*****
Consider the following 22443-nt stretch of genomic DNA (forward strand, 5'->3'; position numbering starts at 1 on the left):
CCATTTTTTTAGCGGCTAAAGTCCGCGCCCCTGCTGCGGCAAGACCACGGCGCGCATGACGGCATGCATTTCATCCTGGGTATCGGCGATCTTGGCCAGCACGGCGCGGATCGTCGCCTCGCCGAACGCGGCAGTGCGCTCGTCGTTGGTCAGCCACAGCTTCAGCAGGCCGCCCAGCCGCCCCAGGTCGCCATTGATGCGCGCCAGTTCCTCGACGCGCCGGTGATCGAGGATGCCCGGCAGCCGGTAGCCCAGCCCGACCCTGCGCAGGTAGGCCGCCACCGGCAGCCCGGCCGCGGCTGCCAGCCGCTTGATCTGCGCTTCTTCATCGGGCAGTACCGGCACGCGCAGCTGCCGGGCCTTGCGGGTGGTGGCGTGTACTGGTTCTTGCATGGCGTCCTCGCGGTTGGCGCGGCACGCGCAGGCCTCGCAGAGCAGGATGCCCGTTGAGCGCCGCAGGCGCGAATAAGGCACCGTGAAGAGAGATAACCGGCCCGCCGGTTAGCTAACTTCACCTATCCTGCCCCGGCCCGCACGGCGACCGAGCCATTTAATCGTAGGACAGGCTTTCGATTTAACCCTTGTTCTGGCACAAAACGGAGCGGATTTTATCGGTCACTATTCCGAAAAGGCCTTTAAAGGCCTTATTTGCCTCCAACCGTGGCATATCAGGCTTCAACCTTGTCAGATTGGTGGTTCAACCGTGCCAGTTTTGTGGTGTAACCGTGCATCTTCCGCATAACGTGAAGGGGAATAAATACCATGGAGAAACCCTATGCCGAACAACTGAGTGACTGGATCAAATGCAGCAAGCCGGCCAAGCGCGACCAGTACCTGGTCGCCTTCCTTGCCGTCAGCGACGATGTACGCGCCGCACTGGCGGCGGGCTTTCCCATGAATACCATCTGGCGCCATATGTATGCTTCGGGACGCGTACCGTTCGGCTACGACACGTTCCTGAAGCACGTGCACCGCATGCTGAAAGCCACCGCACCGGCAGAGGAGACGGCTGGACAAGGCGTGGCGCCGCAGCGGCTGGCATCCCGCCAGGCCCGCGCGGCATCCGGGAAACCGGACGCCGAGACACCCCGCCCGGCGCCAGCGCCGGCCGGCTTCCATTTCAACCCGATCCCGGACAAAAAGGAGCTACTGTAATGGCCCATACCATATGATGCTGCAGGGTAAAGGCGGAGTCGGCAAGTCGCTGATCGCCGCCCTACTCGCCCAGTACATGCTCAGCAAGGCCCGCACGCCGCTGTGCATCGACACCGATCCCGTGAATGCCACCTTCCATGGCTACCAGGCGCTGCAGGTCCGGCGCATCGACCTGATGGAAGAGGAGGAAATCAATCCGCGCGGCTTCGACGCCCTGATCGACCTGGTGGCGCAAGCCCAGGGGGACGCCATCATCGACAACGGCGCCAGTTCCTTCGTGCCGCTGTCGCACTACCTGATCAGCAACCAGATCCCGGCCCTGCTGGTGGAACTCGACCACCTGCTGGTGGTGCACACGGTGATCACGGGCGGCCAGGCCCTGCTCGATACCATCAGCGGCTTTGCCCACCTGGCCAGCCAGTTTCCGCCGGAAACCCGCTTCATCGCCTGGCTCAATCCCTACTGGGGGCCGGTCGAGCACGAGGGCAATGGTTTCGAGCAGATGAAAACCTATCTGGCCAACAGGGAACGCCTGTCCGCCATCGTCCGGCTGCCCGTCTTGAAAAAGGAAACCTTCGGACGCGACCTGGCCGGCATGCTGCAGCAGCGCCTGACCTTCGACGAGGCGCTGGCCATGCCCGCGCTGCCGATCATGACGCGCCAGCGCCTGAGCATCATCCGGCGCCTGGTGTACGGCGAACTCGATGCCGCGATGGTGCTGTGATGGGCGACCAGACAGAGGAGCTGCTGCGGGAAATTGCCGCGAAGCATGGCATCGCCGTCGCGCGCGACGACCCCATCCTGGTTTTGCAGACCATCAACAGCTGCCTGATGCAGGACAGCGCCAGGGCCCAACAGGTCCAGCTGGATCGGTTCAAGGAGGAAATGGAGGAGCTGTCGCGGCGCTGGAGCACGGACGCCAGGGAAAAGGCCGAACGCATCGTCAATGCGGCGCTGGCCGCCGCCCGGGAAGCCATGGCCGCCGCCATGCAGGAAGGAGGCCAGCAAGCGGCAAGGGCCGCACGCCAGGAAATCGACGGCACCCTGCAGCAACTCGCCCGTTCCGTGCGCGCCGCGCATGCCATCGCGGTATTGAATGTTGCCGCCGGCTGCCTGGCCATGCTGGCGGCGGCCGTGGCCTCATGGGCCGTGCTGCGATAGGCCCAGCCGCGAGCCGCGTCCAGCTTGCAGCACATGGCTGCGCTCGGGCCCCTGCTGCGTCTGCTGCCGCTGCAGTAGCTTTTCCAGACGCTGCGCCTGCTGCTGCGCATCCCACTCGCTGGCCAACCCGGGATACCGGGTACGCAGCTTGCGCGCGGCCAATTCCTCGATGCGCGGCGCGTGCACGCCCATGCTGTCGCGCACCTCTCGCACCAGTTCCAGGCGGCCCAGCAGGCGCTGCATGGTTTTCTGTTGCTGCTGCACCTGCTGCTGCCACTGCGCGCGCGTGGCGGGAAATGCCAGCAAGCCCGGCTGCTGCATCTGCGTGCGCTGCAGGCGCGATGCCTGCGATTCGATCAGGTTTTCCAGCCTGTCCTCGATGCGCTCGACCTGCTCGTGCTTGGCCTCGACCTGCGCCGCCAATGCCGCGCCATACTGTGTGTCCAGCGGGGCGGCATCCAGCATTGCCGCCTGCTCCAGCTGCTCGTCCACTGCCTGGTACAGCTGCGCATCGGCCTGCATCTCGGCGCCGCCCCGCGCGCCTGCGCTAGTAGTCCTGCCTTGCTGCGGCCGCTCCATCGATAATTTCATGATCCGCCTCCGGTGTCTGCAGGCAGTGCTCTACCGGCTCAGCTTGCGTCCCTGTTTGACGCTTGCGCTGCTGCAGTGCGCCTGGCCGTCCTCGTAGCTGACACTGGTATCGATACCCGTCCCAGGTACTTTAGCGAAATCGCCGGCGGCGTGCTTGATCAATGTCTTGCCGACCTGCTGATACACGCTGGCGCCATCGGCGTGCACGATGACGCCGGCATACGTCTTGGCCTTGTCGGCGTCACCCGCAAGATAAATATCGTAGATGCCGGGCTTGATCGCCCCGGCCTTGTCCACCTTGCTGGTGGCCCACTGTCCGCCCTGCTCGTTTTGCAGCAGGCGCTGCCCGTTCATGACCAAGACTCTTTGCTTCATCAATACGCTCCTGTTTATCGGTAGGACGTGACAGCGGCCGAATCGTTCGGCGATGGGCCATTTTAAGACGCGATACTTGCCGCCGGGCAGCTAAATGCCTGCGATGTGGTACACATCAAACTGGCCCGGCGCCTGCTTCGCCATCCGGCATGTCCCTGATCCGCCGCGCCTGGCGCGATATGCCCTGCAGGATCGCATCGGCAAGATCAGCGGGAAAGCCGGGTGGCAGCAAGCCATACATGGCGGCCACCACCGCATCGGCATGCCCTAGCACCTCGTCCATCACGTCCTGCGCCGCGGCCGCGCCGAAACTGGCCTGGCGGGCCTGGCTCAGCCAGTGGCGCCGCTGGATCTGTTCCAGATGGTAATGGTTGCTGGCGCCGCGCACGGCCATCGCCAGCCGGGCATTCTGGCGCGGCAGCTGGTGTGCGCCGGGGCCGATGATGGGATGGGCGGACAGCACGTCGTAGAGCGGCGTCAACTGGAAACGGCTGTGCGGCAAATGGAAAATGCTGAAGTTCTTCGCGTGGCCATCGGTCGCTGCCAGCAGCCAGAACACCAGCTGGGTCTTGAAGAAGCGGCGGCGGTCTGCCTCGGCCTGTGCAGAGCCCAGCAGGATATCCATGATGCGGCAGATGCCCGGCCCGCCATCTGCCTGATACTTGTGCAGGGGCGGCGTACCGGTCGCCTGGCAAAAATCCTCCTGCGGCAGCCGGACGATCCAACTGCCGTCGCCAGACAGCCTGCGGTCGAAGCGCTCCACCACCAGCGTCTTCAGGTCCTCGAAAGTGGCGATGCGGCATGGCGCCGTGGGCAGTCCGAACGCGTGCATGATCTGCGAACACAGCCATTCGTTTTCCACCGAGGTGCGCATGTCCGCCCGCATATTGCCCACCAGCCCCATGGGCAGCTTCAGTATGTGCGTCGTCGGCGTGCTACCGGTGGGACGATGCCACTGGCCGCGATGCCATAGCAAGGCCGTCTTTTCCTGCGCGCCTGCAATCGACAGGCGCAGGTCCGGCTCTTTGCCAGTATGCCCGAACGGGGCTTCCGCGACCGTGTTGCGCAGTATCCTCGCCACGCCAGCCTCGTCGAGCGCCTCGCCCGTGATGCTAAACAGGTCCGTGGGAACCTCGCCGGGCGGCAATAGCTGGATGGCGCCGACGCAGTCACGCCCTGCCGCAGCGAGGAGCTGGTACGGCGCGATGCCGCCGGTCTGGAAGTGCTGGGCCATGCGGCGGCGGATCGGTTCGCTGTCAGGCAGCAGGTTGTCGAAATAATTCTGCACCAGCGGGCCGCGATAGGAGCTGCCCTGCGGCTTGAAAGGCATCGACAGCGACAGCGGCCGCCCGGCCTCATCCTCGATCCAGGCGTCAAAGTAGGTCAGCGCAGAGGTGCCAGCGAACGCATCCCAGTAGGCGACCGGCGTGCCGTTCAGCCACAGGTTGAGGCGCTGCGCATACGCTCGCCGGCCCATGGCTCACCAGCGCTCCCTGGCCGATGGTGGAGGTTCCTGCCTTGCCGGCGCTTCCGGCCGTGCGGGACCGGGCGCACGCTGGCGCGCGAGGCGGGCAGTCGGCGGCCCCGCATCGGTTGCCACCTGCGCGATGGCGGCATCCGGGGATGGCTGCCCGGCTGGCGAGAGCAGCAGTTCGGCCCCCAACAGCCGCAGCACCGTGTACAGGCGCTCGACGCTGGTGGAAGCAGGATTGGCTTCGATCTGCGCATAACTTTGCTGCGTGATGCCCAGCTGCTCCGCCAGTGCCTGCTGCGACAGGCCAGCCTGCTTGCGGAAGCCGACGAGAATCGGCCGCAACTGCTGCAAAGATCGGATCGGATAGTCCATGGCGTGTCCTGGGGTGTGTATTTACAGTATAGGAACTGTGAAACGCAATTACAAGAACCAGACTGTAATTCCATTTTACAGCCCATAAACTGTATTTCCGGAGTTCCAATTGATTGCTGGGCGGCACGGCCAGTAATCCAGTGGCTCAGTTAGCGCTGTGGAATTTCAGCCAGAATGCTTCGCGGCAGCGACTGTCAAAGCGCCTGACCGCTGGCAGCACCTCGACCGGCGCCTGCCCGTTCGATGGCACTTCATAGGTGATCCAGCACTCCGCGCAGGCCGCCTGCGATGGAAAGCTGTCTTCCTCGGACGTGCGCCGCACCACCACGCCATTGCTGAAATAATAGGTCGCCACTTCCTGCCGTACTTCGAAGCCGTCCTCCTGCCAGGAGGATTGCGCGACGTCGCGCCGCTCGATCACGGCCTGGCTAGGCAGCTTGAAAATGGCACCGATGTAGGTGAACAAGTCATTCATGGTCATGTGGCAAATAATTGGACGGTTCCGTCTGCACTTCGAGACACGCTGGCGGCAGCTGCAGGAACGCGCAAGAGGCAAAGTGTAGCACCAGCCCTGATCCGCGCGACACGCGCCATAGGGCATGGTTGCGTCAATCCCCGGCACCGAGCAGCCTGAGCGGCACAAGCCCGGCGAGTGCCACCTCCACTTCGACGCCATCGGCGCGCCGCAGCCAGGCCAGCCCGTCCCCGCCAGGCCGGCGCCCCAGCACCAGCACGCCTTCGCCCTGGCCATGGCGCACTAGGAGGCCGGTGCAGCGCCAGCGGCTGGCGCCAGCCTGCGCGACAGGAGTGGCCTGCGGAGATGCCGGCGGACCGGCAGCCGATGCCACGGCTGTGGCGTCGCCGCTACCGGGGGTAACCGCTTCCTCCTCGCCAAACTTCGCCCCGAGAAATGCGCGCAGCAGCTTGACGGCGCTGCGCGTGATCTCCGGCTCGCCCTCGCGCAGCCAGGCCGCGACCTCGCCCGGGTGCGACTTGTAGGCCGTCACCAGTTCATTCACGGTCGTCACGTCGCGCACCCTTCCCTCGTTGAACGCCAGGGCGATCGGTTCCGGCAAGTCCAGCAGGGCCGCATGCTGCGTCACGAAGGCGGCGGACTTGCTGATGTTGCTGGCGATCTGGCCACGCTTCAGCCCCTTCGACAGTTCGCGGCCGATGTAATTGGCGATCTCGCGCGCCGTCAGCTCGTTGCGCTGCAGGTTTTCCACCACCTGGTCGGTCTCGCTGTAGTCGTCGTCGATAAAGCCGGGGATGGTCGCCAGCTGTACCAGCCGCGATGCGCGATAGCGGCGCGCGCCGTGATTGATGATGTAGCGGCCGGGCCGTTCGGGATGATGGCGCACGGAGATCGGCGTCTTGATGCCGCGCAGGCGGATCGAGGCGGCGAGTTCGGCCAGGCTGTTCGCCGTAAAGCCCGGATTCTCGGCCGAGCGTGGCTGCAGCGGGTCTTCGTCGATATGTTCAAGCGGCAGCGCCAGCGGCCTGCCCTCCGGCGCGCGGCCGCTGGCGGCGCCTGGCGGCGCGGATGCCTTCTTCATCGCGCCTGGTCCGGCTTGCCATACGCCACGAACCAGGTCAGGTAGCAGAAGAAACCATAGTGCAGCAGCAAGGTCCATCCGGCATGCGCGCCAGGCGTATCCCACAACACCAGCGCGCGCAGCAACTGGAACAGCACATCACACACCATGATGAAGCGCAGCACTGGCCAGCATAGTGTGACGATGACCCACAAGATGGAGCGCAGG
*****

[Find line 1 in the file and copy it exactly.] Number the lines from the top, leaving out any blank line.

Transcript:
Consider the following 22443-nt stretch of genomic DNA (forward strand, 5'->3'; position numbering starts at 1 on the left):